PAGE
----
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Old 09-11-2012, 06:54 AM   #1
czezz
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Partition does not start on physical sector boundary


I have installed Slackware 14 RC2.
I have used regular procedure and on the beginning created partition with fdisk, then installed system.

After system was up and running I have noticed that fdisk shows me some problem with just created partitions:
Code:
# fdisk -l /dev/sda

Disk /dev/sda: 500.1 GB, 500107862016 bytes
255 heads, 63 sectors/track, 60801 cylinders, total 976773168 sectors
Units = sectors of 1 * 512 = 512 bytes
Sector size (logical/physical): 512 bytes / 4096 bytes
I/O size (minimum/optimal): 4096 bytes / 4096 bytes
Disk identifier: 0x1a0c9604

   Device Boot      Start         End      Blocks   Id  System
/dev/sda1   *          63    19535039     9767488+  83  Linux
Partition 1 does not start on physical sector boundary.
/dev/sda2       968772798   976773167     4000185   82  Linux swap
Partition 2 does not start on physical sector boundary.
/dev/sda3        19535040   968772797   474618879   83  Linux
As far as I can see it is because of this:
Code:
Units = sectors of 1 * 512 = 512 bytes
Sector size (logical/physical): 512 bytes / 4096 bytes
I/O size (minimum/optimal): 4096 bytes / 4096 bytes
My questions:
1. How can I correct it now ? (I have remote access with SSH only).
2. Why the heck fdisk set sectore size like this ? I have never before had to pay attention for that. (I was just using defaults).


Please note:
/dev/sda3 was created later; Not during OS installation process.

Last edited by czezz; 09-11-2012 at 06:55 AM.
 
Old 09-11-2012, 07:26 AM   #2
pan64
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I do not think you need to do anything. Probably it is not nice or surprising, but it is still ok.
 
Old 09-11-2012, 08:22 AM   #3
Fred-1.2.13
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Seems to be a fairly common problem.

Google for this: linux partition 1 does not start on physical sector boundary

You will get many results! Good luck!

Last edited by Fred-1.2.13; 09-11-2012 at 08:24 AM.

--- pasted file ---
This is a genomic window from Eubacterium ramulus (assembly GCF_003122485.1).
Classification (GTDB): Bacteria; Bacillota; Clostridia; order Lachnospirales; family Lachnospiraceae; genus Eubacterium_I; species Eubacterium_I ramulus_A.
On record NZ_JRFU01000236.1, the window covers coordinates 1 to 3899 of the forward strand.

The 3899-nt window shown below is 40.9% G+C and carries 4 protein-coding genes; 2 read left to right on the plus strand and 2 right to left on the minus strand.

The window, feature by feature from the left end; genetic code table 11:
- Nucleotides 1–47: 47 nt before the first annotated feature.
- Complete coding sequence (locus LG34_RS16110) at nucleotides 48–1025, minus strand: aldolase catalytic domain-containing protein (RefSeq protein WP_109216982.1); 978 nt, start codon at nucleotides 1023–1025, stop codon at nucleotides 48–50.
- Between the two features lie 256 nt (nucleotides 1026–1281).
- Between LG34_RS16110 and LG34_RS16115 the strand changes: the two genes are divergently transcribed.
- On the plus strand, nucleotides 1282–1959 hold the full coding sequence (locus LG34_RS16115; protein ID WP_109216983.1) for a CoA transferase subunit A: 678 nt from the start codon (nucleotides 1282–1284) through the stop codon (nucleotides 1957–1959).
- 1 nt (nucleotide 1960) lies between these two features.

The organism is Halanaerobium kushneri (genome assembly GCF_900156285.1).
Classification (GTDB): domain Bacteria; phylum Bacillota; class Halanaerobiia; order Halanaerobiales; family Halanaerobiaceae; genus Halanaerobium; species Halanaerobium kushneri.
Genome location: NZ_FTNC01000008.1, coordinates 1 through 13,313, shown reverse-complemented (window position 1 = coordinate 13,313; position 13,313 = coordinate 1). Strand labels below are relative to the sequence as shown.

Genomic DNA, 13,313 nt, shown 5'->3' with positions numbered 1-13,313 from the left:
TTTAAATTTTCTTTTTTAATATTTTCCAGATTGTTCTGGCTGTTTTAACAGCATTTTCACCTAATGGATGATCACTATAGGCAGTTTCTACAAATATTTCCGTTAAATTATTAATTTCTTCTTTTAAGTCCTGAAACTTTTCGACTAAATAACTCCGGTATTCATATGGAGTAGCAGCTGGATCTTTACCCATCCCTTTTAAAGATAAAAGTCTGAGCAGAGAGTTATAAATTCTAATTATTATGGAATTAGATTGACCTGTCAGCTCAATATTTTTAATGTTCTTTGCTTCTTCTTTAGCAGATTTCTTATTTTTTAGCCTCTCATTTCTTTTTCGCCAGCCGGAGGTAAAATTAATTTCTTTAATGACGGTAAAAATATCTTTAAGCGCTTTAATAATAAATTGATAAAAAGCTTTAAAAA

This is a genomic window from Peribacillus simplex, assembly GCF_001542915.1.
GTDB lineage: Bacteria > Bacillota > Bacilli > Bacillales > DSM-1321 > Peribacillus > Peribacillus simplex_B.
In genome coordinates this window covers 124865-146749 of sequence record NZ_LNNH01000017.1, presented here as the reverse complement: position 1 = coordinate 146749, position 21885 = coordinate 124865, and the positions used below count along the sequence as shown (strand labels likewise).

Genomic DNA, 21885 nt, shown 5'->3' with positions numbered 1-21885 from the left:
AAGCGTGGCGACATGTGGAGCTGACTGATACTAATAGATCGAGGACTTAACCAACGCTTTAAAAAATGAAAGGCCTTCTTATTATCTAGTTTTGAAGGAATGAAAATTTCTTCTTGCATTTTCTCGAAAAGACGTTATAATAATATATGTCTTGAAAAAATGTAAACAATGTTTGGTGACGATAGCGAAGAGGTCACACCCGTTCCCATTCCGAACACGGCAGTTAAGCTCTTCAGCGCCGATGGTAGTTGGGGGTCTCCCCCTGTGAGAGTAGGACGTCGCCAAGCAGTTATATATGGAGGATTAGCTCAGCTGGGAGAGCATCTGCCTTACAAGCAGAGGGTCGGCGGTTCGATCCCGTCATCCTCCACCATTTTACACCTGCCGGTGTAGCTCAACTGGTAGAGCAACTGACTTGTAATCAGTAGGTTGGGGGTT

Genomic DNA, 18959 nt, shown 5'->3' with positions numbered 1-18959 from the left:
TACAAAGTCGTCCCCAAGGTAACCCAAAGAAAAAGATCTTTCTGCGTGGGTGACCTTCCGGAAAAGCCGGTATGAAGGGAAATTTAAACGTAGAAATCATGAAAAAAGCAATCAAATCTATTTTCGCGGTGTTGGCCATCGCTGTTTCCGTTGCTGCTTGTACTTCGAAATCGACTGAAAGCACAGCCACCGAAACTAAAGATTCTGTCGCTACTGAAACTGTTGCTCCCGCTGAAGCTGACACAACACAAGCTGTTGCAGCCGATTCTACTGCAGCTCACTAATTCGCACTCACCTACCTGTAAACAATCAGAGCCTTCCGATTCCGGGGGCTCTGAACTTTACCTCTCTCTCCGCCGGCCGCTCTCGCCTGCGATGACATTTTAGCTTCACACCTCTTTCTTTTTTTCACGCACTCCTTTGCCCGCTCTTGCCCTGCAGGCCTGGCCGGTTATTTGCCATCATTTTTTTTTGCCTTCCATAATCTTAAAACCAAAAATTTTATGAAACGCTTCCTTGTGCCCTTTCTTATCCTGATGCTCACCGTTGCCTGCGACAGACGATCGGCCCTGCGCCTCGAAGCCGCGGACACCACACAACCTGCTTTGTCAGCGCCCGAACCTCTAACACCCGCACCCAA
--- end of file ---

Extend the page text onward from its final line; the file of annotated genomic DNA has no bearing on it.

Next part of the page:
Old 09-11-2012, 03:50 PM   #4
w1k0
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In the BUGS section of man fdisk you can read the following information:

Quote:
There are several *fdisk programs around. Each has its problems and strengths. Try them in the order cfdisk, fdisk, sfdisk. (Indeed, cfdisk is a beautiful program that has strict requirements on the partition tables it accepts, and produces high quality partition tables. Use it if you can. fdisk is a buggy program that does fuzzy things - usually it happens to produce reasonable results.
So fdisk authors advise to use cfdisk rather than fdisk.

Now you installed the system so you canít redefine the partition boundaries. The next time youíll decide to install the system prepare the partition table using cfdisk.
 
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Old 09-11-2012, 04:12 PM   #5
TobiSGD
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Quote:
Originally Posted by pan64 View Post
I do not think you need to do anything. Probably it is not nice or surprising, but it is still ok.
As fdisk shows, the OP has a disk with 4k physical sectors. Unaligned partitions will cause a major performance impact on these partitions (the same is true for partitions on SSDs). So it is not OK.
What surprises me is that newer fdisk versions shouldn't create the first partition at sector 63 by default, as it happened to you, for exactly this reason, the first partition should have been created at sector 2048.
I would recommend to delete those partitions and re-install the OS, this time using cfdisk instead. Have a look at partition alignment before starting the installation of the OS.
 
Old 09-11-2012, 04:49 PM   #6
gazj